The year of the tiger is upon us, and we look forward to spending these days with much fanfare. Chinese New Year is a time for families to come together and wish that health, wealth, prosperity, and much more are bestowed generously upon the entire family. Traditionally, Chinese New Year is celebrated to welcome Spring and the end of the winter and is also referred to as the 'Spring Festival'. Each member of the family, no matter where they are, make it a point to visit their families. If a family member cannot visit, their seat is still kept at the table to signify their place in the family.
There are many traditions, symbolisms, and stories that revolve around this day, amongst these are the beliefs regarding adding certain ingredients and dishes in their reunion dinner. In this article, we will explore the symbolism behind these ingredients and dishes as well as provide vegan recipes by Asian vegan bloggers for you to try out for your Chinese New Year feast!
春 卷 (chun juan), or spring rolls, are usually made for New Year’s Day as their shape resembles bars of gold. Crispy flaky exteriors are filled with fresh ingredients that signify the arrival of spring. While making vegan spring rolls at home, if using store-bought wraps, ensure that they do not contain eggs. This recipe uses tofu to make a vegan version of the spring rolls.
水 饺 (shui jiao), or dumplings, are another staple of the feast. They are either shaped as silver ingots or gold bars, both signifying wealth. In northern China, it is a tradition for families to make dumplings together and they are consumed at midnight as the new year is welcomed. If you feel like bringing your friends and family together for a dumpling-making party, you can check this recipe.
Along with spring rolls, various vegetables and fruits are also used as ingredients or served as is to signify wealth like leeks (homonym for counting), orange (same meaning as wealth), black moss (known as fa cai in Chinese, which literally translates to prosperity vegetable), and kumquat (looks like gold).
年 糕 (nian gao) is a glutinous rice cake delicacy that everyone looks forward to for their new year feast. Nian Gao is a homonym of ‘higher every year’ and so is consumed with the hopes that the family members will achieve more success in the next year. While every family has its own recipe and various versions including both sweet and savory options, this one will help you make a vegan version of the dish.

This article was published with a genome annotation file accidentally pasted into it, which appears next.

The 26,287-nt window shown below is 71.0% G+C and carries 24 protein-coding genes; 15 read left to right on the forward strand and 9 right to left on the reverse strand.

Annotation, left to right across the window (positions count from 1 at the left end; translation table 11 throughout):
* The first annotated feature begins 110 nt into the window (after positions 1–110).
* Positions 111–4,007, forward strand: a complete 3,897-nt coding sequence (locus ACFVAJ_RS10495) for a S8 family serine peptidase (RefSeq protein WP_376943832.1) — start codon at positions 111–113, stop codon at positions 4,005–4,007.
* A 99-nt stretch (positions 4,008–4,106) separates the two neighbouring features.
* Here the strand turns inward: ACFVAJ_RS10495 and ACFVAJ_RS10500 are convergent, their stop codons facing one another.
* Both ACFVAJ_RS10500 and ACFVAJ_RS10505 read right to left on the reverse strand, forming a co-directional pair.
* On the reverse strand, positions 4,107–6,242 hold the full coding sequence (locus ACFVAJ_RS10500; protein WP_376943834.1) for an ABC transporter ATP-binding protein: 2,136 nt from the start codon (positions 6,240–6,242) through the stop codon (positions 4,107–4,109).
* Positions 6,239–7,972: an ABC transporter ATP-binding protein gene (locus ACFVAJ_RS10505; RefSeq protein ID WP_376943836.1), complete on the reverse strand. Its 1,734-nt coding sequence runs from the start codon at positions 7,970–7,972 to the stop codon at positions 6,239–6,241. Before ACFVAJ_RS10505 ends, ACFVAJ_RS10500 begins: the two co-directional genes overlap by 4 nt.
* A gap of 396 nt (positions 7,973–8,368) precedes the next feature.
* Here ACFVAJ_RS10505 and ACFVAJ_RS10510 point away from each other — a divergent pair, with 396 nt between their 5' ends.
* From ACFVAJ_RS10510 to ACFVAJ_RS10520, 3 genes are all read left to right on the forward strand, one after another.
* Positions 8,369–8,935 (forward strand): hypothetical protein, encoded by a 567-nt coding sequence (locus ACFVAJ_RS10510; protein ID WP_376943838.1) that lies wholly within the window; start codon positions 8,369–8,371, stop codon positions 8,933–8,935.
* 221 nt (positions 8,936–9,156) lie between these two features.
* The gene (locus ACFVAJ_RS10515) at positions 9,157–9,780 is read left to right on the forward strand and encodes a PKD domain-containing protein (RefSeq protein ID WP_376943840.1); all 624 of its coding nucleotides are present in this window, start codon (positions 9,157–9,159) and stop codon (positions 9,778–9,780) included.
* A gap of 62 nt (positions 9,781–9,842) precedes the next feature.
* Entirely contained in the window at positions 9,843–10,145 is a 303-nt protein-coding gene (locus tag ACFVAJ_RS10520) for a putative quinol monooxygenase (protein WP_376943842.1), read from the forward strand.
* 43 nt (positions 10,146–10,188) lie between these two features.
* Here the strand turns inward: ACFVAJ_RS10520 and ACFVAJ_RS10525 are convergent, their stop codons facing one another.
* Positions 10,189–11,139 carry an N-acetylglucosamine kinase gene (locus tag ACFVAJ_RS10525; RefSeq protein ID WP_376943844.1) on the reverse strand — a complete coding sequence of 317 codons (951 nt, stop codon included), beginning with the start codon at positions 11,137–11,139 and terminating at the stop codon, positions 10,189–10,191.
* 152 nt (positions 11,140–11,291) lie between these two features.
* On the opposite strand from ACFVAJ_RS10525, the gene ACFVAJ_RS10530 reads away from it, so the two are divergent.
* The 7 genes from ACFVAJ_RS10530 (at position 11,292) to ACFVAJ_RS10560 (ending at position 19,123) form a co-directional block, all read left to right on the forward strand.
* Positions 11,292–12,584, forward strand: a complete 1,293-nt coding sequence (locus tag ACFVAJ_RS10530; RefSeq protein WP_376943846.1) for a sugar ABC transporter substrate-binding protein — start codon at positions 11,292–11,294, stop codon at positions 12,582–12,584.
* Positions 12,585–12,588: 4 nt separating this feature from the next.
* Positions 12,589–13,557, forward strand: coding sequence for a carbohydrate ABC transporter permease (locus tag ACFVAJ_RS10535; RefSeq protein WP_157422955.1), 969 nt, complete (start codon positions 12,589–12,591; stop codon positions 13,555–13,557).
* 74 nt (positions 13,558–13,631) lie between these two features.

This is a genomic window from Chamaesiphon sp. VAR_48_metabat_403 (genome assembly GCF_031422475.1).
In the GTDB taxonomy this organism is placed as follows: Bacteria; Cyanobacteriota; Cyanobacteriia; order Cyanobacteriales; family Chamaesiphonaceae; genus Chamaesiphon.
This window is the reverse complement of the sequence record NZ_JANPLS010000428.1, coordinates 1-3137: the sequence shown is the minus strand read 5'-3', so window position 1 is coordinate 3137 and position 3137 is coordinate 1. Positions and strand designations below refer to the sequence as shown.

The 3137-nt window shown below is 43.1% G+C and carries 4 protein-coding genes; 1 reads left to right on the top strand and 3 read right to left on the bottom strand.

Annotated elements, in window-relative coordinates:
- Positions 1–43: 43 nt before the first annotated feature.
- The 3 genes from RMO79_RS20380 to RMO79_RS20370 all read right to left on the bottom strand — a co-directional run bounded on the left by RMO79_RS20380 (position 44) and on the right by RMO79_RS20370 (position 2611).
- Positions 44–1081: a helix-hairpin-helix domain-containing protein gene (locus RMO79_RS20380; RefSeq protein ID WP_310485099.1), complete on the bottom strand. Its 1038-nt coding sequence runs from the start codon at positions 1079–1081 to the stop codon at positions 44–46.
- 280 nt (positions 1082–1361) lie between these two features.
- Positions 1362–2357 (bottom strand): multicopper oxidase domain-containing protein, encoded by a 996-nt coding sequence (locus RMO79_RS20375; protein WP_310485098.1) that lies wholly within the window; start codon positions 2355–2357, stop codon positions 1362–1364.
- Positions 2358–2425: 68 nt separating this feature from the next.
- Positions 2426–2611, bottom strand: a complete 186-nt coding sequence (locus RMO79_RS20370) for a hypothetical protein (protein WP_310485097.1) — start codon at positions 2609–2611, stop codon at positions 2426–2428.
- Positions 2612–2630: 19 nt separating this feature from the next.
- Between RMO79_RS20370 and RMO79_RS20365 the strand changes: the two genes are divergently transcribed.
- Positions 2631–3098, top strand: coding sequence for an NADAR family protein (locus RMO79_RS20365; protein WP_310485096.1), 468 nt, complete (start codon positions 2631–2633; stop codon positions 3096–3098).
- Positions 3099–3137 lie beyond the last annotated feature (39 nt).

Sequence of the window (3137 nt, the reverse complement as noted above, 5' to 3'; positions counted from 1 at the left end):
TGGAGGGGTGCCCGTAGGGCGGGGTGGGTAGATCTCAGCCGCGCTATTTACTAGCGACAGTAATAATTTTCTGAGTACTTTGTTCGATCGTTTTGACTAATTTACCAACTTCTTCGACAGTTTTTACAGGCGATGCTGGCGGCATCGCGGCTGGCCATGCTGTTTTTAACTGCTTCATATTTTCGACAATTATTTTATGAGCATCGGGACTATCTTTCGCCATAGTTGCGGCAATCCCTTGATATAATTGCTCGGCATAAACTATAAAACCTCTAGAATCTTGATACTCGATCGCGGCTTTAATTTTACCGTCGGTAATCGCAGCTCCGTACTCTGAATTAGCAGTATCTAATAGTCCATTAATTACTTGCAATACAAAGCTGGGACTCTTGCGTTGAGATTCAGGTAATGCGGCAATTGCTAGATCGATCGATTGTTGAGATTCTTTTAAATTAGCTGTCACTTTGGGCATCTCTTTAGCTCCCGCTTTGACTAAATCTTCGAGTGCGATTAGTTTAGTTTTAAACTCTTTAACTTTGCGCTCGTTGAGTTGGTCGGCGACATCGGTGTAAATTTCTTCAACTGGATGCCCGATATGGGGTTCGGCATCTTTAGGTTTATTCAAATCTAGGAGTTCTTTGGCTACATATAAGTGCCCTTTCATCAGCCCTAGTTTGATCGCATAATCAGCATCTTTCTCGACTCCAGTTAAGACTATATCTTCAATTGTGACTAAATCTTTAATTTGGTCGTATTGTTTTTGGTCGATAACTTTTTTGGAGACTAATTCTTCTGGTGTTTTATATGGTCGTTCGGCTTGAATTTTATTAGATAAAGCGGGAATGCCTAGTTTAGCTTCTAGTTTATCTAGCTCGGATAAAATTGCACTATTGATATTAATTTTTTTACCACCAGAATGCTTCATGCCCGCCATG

This aspect of the New Year is important since many people try to be home with their families. Each house would have 攒 盒 (cuan he) or a tray of togetherness, that is kept filled through the entire duration of the new year celebrations. This tray is usually circular or octagonal in shape and has eight compartments on the perimeter and one at the center. The number 8 is auspicious and signifies wealth. Each section is filled with candies and nuts. Each tray, depending on what is placed inside, has its own special significance, for example, melon seeds are used for health and happiness, lotus root seeds for fertility, while candied melons for health and growth. Some of these selections and candies are also dyed red, an auspicious color.
汤 圆 (tang yuan), or glutinous rice balls, are served as a dessert and also signify togetherness. Their stickiness is taken as a symbol of a family sticking together, and their round shape symbolizes wholesomeness and completeness. You'll find them filled with all sorts of ingredients, including peanuts, coconut, dates and red beans. You can make Tang Yuan at home with this recipe.
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罗 汉 斋 (lo han jai) or the Buddha’s delight is a traditional dish that is entirely vegan and does not contain alliums either. Through the year, this dish is favored by Buddhist monks who are purely plant-based and is served during Chinese New Year as a means to obtain self-purification. Many families use traditionally ‘lucky’ ingredients like black fungus, gingko nuts, and lily buds to make lo han jai, doing this adds to the symbolism of the dish. You can make lo han jai at home using this recipe.
For Long Life
伊 面 (yi mien), or long-life noodles, are found around most of the tables in the Chinese New Year. These noodles are long, and while cooking traditional cooks take care to ensure that none of these noodles break. Since the length of these noodles depicts a long life, breaking them would be inauspicious. To make your own vegan version of this dish, you can check out this video.